Men in Black II

Give the movie a "B" because Smith and Jones are too good to be too bad...

"To see a world in a grain of sand, And a heaven in a wildflower,
Hold infinity in the palm of your hand, and eternity in an hour."
- William Blake, "Auguries of Innocence"

The ozone layer's thinner, the sun's hotter, and the air's
already too humid as waves of summer blockbusters continue to sweep teeners, and their younger siblings, off from the steamy streets and into the frigid-air conditioned movie theatres in Columbus, Ohio.

Surfing in on the crest of the latest new wave of hopeful money makers is Barry Sonnenfeld's "Men in Black II."

Featuring Will Smith and Tommie Lee Jones, who have been re-cast in their original roles, the only thing MiB2 really has going for it is this too, too kool salt and pepper duo.

The original themes in this everything-morphs-into-something-else movie ran their course the first time around. By now, anyone who's ever read William Blake knows there's a universe in a grain of sand. And anybody's whose seen "Mulholland Drive" knows that what appears to be real, probably isn't.

But who cares about stuff like that? The kids have come to see the movie's great special effects. And they've come to watch government agents Smith and Jones blast away at the bad guys with those nifty space guns cradled in their arms on the movie's slick and glossy poster.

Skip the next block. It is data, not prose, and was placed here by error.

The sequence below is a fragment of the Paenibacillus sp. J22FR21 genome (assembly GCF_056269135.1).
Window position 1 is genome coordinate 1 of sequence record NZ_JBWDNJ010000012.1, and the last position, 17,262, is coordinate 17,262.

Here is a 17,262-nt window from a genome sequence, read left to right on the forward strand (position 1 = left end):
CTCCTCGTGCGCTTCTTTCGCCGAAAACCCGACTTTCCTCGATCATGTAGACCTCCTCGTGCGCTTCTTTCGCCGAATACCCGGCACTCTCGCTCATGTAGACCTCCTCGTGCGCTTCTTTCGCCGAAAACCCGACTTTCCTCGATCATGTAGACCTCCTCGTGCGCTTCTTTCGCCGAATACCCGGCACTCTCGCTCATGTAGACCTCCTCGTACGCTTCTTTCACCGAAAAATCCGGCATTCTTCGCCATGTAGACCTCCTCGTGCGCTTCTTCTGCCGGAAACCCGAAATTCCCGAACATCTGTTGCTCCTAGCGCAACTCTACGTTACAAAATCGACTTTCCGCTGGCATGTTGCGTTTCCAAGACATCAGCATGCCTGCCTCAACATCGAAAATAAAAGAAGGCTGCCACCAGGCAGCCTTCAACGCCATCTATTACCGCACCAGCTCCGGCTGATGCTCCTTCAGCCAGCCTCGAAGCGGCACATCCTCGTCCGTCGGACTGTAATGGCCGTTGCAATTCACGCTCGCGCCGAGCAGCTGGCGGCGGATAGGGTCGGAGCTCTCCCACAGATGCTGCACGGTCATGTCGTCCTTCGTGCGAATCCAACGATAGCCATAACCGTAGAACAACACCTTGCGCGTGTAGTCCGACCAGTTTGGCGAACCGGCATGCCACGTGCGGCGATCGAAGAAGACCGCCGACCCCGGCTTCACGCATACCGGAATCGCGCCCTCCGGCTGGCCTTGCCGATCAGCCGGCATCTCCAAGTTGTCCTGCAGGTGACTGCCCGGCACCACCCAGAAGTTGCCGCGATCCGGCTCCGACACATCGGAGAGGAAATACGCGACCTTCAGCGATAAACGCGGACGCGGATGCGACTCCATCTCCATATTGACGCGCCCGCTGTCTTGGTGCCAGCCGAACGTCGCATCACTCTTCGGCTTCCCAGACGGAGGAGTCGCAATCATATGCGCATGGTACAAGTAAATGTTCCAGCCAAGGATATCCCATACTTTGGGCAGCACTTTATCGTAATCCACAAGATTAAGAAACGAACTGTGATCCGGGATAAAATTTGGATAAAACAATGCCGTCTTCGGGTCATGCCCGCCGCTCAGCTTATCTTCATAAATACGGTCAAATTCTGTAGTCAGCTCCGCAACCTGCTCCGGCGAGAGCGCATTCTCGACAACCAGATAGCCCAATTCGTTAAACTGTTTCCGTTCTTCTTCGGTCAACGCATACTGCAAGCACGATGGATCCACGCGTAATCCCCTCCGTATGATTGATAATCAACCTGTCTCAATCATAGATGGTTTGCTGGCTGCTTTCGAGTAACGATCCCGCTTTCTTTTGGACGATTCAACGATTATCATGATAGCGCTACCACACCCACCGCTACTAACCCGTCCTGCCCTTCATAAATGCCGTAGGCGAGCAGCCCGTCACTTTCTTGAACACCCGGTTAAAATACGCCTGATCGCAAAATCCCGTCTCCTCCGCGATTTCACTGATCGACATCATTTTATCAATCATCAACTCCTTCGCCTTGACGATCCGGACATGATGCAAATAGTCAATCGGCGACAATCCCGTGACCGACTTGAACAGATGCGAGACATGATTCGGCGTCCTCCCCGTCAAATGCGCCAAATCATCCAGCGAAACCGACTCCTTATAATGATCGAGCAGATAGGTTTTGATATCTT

On these counts, no one should be disappointed. The movie's crawling with serpentine-like creatures and unspeakably ugly critters that keep coming at you in all shapes and sizes.

And even the fans who got off on the firepower unleashed in "Black Hawk Down" will not be disappointed when agents Smith and Jones finally start unloading on the evil space invaders. Life is a video game, folks.

Audiences who grew up in the days when movies were straight and linear quite likely will prefer "Spider Man." But kids attached to video game monitors, TV screens and movies like "The Matrix," will have no trouble dealing with the multilayered plots and themes of "Men and Black II."

Give the movie a "B" because Smith and Jones are too good to be too bad - even though Tommie Lee appears to be sleepwalking throughout most of the film.

Note: Of special interest to Columbus watchers,John Berton, the visual effects supervisor for "Men in Black II," was in my video production class at OSU in 1981, and was my graduate teaching associate in 1982. Kudos to another OSU grad who's making movies, not selling shoes.